Is this a good clue as to how much ATF is necessary? Automatic transmission fluid change kit. The kit comes with 7Q, but it is for a different/newer transmission. The kit is also sold here: Gearbox | Range Rover L322 | Parts & Accessories

Anyway, I want to start the right way, making sure the transmission is clean and well lubed. Your suggestions are much appreciated.
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  #15  
Old 10-30-2011, 12:58 PM
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Afortiori, others will jump in here I am sure, but the dealership will be by far the most expensive place to have this done. The group will tell you to find an independent shop ("indi shop" in the lingo). Someone from Northern California will jump in and help you find someone. Welcome to the group!
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  #16  
Old 10-30-2011, 01:55 PM
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My indi shop in Canada wanted $480!!!! Just because it says "LAND ROVER" on the hood. They told me that it takes special oil, tools, blah, blah, blah. Plus when they checked the oil level, the truck wasn't running either. They were clueless + they wanted to rip me off.I told them to shove it where the sun don't shine!!!! This was 3 years ago before I found this forum. A week later, I bought the pump and oil and did it myself. Cost me a fraction of what they wanted!!!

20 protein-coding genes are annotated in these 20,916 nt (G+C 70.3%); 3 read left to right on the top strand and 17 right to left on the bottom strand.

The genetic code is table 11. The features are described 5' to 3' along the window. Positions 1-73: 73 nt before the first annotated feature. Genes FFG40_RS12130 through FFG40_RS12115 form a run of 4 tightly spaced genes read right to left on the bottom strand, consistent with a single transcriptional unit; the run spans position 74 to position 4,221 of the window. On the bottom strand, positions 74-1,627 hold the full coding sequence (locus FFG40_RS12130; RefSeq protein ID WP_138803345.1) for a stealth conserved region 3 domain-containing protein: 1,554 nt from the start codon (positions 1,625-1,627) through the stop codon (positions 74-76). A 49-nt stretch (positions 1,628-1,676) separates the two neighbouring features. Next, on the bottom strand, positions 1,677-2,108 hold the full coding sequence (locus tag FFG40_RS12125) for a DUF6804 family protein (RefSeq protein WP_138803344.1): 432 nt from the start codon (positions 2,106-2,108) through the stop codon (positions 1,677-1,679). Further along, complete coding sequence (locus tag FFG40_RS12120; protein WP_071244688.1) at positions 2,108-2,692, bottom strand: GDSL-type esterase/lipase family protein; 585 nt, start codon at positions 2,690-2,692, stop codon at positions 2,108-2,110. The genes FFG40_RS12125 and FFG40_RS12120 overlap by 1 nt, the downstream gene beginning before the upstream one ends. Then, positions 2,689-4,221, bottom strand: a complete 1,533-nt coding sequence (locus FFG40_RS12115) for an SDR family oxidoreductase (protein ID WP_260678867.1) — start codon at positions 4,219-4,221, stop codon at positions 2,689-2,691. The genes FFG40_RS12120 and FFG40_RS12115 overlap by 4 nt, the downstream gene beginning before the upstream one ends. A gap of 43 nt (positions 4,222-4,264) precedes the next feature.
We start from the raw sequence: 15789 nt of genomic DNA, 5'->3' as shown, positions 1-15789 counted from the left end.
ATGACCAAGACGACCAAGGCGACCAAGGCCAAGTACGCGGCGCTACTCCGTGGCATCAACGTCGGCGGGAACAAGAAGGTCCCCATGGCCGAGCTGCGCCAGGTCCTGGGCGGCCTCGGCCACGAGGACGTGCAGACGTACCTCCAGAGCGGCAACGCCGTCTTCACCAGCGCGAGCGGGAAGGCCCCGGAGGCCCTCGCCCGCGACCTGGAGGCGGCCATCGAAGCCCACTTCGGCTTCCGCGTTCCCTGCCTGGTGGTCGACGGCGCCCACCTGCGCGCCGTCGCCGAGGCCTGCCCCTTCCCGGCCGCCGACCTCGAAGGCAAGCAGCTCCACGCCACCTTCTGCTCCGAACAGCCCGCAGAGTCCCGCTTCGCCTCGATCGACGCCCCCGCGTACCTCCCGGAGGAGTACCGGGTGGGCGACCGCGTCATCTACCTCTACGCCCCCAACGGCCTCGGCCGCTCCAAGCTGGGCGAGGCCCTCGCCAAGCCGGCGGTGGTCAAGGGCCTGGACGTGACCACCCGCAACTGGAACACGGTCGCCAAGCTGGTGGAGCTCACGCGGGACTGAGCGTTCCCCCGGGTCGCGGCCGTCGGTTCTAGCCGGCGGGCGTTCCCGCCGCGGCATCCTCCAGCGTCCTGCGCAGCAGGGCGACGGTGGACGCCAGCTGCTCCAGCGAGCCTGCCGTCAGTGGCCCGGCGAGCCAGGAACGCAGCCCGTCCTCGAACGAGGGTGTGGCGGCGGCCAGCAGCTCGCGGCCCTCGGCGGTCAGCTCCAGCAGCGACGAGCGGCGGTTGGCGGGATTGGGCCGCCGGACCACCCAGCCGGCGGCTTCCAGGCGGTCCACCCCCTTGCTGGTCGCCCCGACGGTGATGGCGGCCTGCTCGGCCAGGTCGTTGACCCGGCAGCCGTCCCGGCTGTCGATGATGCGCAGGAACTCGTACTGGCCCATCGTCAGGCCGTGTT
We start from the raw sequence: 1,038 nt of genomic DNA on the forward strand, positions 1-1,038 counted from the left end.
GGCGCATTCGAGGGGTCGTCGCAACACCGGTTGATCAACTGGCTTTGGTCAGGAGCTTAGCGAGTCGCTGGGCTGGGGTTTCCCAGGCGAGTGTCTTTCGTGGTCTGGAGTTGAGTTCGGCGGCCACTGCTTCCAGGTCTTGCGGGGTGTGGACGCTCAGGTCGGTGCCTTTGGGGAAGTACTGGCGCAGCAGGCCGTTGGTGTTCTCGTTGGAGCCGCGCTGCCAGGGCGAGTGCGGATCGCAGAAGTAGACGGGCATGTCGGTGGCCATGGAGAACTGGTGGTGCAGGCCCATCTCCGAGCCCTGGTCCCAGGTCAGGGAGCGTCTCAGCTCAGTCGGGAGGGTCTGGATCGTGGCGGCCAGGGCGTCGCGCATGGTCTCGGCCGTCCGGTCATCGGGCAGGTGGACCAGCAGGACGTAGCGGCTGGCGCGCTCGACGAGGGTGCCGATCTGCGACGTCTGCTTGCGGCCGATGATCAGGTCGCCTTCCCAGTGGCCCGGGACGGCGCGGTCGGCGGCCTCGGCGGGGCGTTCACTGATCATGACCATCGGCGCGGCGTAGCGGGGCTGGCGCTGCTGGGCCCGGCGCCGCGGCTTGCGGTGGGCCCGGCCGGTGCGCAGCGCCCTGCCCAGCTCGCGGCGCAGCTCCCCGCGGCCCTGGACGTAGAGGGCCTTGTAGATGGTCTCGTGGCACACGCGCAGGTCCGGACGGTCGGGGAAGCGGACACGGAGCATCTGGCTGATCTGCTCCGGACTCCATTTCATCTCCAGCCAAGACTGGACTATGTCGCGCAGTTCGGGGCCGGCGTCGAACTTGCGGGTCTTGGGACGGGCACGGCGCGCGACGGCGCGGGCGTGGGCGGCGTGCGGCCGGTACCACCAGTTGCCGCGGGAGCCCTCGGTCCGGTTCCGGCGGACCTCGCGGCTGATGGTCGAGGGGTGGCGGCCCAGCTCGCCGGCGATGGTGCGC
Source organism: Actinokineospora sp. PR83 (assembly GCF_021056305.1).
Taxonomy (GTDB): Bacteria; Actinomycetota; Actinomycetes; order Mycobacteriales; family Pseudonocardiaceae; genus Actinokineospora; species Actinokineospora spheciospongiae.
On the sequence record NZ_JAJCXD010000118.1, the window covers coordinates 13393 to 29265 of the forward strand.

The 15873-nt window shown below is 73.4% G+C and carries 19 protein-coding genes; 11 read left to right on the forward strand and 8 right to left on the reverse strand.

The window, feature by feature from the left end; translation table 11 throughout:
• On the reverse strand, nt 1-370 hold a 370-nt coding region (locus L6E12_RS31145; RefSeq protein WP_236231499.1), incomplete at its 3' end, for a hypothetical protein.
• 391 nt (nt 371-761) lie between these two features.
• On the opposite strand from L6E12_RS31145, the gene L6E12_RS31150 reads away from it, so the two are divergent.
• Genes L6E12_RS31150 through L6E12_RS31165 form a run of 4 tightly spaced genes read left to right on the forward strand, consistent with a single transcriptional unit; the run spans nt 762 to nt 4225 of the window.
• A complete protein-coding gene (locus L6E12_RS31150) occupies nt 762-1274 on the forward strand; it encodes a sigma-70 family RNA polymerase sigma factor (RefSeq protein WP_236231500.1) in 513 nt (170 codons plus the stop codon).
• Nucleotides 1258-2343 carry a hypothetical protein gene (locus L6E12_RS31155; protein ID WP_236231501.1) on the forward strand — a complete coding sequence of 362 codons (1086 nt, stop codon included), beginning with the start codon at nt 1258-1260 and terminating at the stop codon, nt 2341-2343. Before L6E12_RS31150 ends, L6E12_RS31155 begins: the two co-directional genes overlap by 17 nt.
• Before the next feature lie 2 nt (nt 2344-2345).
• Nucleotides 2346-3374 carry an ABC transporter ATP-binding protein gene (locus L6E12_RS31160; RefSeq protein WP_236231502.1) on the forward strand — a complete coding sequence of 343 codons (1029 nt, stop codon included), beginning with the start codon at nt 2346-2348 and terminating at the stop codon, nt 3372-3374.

If you go to indi shop, then you need to tell them what kind of oil to use and what's the correct procedure, otherwise........well you just might need a new trany after they finish with it. LOL

Like I said, my experience with indi shops is....they are clueless and used to North American trucks....ohhhh and because it says "LAND ROVER" on the hood...CHING CHING $$$$$$$

I do my maintenance myself along the help of this forum.
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  #17  
Old 10-31-2011, 06:57 AM
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Sorry, should have been more specific, by "indi shop" I meant independent shop that specializes in Land Rover. You could also try and find a Rover club in your area and see if any one can help you. I am no mechanic, but I had very little trouble doing this job my self.